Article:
sudo sed -i 's/\;\(cgi.fix_pathinfo=\)1/\10/g' /etc/php.ini

Modify the listen= parameter to listen to UNIX socket instead of TCP:

sudo sed -i 's/\(listen =\).*/\1 \/var\/run\/php-fpm\/php-fpm.sock/g' /etc/php-fpm.d/www.conf

Change listen.owner and listen.group to nobody:

sudo sed -i 's/\(listen.owner = \).*/\1nobody/g; s/\(listen.group = \).*/\1nobody/g' /etc/php-fpm.d/www.conf

Change running user & group from apache to nginx:

sudo sed -i 's/\(^user = \).*/\1nginx/g; s/\(^group = \).*/\1nginx/g' /etc/php-fpm.d/www.conf

Start php-fpm:

sudo systemctl start php-fpm

Caching

To speed up wordpress further we need to install a few bits of caching software. Accept defaults when prompted.

zend-opcache & apc:

Install necessary packages:

sudo yum -y install php-pecl-zendopcache php-pecl-apcu php-devel gcc
sudo pecl install apc

Add apc extension to php configuration:

sudo sh -c "echo '\

#Add apc extension 
extension=apc.so' >> /etc/php.ini"

Restart php-fpm:

sudo systemctl restart php-fpm

Varnish

Install:

sudo yum -y install varnish
sudo systemctl enable varnish

Configure nginx to listen on port 8080 instead of port 80:

sudo sed -i /etc/nginx/nginx.conf -e 's/listen.*80/&80 /'

Change varnish to listen on port 80 instead of port 6081:

sudo sed -i /etc/varnish/varnish.params -e 's/\(VARNISH_LISTEN_PORT=\).*/\180/g'

Optional: change varnish to cache files in memory with a limit of 256M (caching to memory is much faster than caching to disk)

sudo sed -i /etc/varnish/varnish.params -e 's/\(VARNISH_STORAGE=\).*/\1\"malloc,256M\"/g'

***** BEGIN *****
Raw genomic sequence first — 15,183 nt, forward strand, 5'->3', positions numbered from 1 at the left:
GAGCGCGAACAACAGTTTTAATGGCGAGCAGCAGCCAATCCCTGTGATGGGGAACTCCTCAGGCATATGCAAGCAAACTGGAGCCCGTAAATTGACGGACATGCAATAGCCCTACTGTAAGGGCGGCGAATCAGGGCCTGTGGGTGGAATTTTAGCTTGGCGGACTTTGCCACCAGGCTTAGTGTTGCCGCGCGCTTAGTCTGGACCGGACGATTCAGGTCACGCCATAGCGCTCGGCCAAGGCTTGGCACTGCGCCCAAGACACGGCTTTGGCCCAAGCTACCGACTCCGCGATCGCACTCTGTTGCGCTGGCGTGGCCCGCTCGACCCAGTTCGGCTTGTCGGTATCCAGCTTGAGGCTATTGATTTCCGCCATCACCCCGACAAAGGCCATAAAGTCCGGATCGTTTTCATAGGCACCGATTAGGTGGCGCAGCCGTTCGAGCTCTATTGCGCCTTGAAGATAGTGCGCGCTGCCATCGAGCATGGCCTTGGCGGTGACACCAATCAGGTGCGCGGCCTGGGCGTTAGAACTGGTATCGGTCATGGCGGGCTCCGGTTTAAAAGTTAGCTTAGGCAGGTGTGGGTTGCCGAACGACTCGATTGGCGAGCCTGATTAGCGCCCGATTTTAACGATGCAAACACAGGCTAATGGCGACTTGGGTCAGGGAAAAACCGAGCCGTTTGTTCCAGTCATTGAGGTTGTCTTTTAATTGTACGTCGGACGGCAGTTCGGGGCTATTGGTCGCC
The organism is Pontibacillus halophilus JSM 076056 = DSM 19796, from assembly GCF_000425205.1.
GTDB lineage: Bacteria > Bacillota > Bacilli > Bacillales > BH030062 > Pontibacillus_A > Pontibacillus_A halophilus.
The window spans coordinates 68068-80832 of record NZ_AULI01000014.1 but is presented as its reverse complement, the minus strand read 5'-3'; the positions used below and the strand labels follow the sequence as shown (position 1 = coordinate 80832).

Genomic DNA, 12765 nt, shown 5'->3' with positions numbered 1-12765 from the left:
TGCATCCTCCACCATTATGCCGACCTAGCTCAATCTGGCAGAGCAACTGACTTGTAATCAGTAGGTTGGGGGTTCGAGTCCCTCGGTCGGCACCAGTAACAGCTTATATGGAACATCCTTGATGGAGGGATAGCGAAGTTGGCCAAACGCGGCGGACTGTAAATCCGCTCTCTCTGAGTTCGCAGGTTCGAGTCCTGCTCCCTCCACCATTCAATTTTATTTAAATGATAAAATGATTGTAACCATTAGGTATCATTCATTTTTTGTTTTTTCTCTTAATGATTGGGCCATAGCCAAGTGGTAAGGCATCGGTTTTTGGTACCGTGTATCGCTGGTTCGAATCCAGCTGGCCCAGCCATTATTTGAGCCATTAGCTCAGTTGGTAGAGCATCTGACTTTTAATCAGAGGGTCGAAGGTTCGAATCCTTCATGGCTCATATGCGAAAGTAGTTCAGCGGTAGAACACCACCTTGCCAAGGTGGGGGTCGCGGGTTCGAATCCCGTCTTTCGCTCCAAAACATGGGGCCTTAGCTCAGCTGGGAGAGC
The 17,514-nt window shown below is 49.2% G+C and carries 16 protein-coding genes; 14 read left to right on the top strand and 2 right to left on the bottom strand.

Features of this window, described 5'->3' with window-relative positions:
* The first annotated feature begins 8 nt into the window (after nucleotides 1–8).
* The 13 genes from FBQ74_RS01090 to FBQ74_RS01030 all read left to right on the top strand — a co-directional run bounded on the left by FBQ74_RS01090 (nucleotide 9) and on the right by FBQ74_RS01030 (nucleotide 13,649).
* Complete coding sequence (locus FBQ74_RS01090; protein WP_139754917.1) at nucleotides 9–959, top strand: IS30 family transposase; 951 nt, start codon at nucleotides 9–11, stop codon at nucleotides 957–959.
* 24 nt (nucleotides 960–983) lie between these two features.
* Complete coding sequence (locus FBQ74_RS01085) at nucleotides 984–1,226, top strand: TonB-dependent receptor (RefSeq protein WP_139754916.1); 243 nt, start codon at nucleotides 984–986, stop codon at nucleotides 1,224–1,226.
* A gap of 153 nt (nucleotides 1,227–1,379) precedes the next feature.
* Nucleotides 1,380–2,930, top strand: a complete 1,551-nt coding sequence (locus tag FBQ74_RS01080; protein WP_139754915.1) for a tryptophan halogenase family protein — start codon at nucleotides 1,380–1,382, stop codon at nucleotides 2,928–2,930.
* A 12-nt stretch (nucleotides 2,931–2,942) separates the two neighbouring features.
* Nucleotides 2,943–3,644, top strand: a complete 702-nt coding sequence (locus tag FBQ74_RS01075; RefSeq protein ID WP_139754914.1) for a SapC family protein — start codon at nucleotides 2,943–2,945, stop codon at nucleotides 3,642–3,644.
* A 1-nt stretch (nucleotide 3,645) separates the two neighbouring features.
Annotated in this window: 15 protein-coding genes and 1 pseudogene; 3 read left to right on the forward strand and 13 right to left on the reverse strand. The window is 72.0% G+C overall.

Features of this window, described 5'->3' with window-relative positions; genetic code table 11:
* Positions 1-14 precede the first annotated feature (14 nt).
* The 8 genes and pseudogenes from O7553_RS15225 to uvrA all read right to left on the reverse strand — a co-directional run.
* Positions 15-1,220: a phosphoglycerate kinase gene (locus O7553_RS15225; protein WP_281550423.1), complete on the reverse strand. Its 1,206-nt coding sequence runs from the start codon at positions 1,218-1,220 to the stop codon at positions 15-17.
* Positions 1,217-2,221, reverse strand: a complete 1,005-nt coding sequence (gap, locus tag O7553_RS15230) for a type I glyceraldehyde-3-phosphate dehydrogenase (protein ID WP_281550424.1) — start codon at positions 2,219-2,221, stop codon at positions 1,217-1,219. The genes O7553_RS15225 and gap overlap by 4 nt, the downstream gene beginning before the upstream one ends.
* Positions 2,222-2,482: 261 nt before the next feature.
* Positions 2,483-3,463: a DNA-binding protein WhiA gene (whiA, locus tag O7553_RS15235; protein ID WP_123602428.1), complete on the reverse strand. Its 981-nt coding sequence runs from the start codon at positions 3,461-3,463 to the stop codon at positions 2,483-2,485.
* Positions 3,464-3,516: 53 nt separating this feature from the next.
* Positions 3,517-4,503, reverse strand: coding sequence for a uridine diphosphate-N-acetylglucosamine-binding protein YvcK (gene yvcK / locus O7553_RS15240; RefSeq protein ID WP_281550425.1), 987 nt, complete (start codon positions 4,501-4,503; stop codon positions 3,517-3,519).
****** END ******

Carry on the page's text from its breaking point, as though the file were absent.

Add varnish configuration to work with caching wordpress sites:

Update 2/25/2018 added section to allow facebook to properly scrape varnish cached sites.

sudo sh -c 'echo "/* SET THE HOST AND PORT OF WORDPRESS
 * *********************************************************/
vcl 4.0;
import std;

backend default {
 .host = \"127.0.0.1\";
 .port = \"8080\";
 .first_byte_timeout = 60s;
 .connect_timeout = 300s;
}
 
# SET THE ALLOWED IP OF PURGE REQUESTS
# ##########################################################
acl purge {
 \"localhost\";
 \"127.0.0.1\";
}

#THE RECV FUNCTION
# ##########################################################
sub vcl_recv {

#Facebook workaround to allow proper shares
if (req.http.user-agent ~ \"facebookexternalhit\")
        {
        return(pipe);
        }

# set realIP by trimming CloudFlare IP which will be used for various checks
set req.http.X-Actual-IP = regsub(req.http.X-Forwarded-For, \"[, ].*$\", \"\"); 

 # FORWARD THE IP OF THE REQUEST
 if (req.restarts == 0) {
 if (req.http.x-forwarded-for) {
 set req.http.X-Forwarded-For =
 req.http.X-Forwarded-For + \", \" + client.ip;
 } else {
 set req.http.X-Forwarded-For = client.ip;
 }
 }

 # Purge request check sections for hash_always_miss, purge and ban
 # BLOCK IF NOT IP is not in purge acl